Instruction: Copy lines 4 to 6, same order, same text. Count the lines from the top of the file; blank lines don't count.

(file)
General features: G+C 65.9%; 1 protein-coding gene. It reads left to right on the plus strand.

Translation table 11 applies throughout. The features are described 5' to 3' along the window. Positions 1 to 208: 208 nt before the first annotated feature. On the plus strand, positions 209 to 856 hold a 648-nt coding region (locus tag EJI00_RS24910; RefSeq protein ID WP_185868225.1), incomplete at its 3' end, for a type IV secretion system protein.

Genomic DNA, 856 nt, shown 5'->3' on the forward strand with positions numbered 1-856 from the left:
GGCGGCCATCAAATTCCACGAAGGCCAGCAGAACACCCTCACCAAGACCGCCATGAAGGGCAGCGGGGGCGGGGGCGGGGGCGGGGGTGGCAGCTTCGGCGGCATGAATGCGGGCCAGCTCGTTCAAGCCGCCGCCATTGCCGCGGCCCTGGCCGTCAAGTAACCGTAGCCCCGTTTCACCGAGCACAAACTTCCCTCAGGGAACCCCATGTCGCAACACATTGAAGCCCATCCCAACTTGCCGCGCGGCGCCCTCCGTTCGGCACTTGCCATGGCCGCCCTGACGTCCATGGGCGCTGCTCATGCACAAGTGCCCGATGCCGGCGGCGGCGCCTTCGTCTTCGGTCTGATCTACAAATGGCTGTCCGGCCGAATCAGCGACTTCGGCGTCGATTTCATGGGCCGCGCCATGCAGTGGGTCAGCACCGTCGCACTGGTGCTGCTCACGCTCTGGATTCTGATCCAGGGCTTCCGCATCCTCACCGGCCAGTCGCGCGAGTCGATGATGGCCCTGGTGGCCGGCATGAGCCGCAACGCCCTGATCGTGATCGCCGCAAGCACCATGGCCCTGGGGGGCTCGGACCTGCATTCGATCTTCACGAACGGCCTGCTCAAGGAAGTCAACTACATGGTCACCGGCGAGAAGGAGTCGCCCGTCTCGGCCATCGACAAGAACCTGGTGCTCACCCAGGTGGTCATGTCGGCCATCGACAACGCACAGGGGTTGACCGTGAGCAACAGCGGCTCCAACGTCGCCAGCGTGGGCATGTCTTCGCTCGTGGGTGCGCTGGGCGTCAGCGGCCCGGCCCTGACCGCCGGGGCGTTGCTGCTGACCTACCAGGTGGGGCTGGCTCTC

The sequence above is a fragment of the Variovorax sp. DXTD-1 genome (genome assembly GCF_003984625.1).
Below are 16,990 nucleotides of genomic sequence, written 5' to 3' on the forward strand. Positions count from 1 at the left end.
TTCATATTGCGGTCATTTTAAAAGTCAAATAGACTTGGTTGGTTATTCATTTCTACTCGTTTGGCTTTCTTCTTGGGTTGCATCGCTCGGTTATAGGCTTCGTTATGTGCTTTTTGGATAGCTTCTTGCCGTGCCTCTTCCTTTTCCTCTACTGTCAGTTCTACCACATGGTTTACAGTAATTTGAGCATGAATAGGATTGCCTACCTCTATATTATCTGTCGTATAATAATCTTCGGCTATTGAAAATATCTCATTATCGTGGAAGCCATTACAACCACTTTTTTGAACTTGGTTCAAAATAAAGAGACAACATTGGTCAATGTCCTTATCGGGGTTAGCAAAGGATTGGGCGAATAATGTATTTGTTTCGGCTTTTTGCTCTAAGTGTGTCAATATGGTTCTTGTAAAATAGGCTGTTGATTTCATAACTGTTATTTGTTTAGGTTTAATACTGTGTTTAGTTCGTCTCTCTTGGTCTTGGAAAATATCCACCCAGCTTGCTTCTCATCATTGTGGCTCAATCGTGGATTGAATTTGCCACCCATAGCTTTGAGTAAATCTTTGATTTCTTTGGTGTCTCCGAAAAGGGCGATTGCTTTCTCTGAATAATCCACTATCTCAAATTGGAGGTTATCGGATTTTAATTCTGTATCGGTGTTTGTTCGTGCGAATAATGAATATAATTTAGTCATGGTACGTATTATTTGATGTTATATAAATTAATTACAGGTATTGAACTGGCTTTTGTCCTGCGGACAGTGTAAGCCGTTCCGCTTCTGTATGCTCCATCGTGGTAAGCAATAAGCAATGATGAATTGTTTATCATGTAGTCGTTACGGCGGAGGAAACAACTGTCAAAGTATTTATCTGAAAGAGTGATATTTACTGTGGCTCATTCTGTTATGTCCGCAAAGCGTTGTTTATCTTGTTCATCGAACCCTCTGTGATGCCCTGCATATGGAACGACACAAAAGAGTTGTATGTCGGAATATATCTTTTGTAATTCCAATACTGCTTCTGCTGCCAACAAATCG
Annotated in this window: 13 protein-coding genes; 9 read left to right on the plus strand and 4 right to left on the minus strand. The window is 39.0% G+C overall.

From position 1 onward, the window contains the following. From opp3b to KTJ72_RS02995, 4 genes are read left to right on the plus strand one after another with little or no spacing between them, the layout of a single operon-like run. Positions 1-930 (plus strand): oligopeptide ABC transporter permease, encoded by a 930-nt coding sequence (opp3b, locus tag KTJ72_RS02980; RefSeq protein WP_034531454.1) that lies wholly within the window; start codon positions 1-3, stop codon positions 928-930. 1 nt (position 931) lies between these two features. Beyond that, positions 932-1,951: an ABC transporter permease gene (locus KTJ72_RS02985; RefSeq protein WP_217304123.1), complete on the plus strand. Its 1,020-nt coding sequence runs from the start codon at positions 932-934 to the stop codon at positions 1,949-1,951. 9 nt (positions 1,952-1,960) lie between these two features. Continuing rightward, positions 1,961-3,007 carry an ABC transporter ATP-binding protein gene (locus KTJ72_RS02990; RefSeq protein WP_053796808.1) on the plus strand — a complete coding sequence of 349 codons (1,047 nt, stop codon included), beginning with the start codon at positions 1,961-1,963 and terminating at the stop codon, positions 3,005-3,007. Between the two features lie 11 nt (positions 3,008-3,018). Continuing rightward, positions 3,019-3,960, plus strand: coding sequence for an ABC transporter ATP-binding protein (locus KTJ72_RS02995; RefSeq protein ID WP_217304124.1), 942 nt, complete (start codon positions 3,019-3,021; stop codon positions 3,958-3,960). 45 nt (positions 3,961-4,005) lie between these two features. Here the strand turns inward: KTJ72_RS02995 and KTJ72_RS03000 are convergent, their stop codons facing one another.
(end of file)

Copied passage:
GGCGGCCATCAAATTCCACGAAGGCCAGCAGAACACCCTCACCAAGACCGCCATGAAGGGCAGCGGGGGCGGGGGCGGGGGCGGGGGTGGCAGCTTCGGCGGCATGAATGCGGGCCAGCTCGTTCAAGCCGCCGCCATTGCCGCGGCCCTGGCCGTCAAGTAACCGTAGCCCCGTTTCACCGAGCACAAACTTCCCTCAGGGAACCCCATGTCGCAACACATTGAAGCCCATCCCAACTTGCCGCGCGGCGCCCTCCGTTCGGCACTTGCCATGGCCGCCCTGACGTCCATGGGCGCTGCTCATGCACAAGTGCCCGATGCCGGCGGCGGCGCCTTCGTCTTCGGTCTGATCTACAAATGGCTGTCCGGCCGAATCAGCGACTTCGGCGTCGATTTCATGGGCCGCGCCATGCAGTGGGTCAGCACCGTCGCACTGGTGCTGCTCACGCTCTGGATTCTGATCCAGGGCTTCCGCATCCTCACCGGCCAGTCGCGCGAGTCGATGATGGCCCTGGTGGCCGGCATGAGCCGCAACGCCCTGATCGTGATCGCCGCAAGCACCATGGCCCTGGGGGGCTCGGACCTGCATTCGATCTTCACGAACGGCCTGCTCAAGGAAGTCAACTACATGGTCACCGGCGAGAAGGAGTCGCCCGTCTCGGCCATCGACAAGAACCTGGTGCTCACCCAGGTGGTCATGTCGGCCATCGACAACGCACAGGGGTTGACCGTGAGCAACAGCGGCTCCAACGTCGCCAGCGTGGGCATGTCTTCGCTCGTGGGTGCGCTGGGCGTCAGCGGCCCGGCCCTGACCGCCGGGGCGTTGCTGCTGACCTACCAGGTGGGGCTGGCTCTC

The sequence above is a fragment of the Variovorax sp. DXTD-1 genome (genome assembly GCF_003984625.1).
Below are 16,990 nucleotides of genomic sequence, written 5' to 3' on the forward strand. Positions count from 1 at the left end.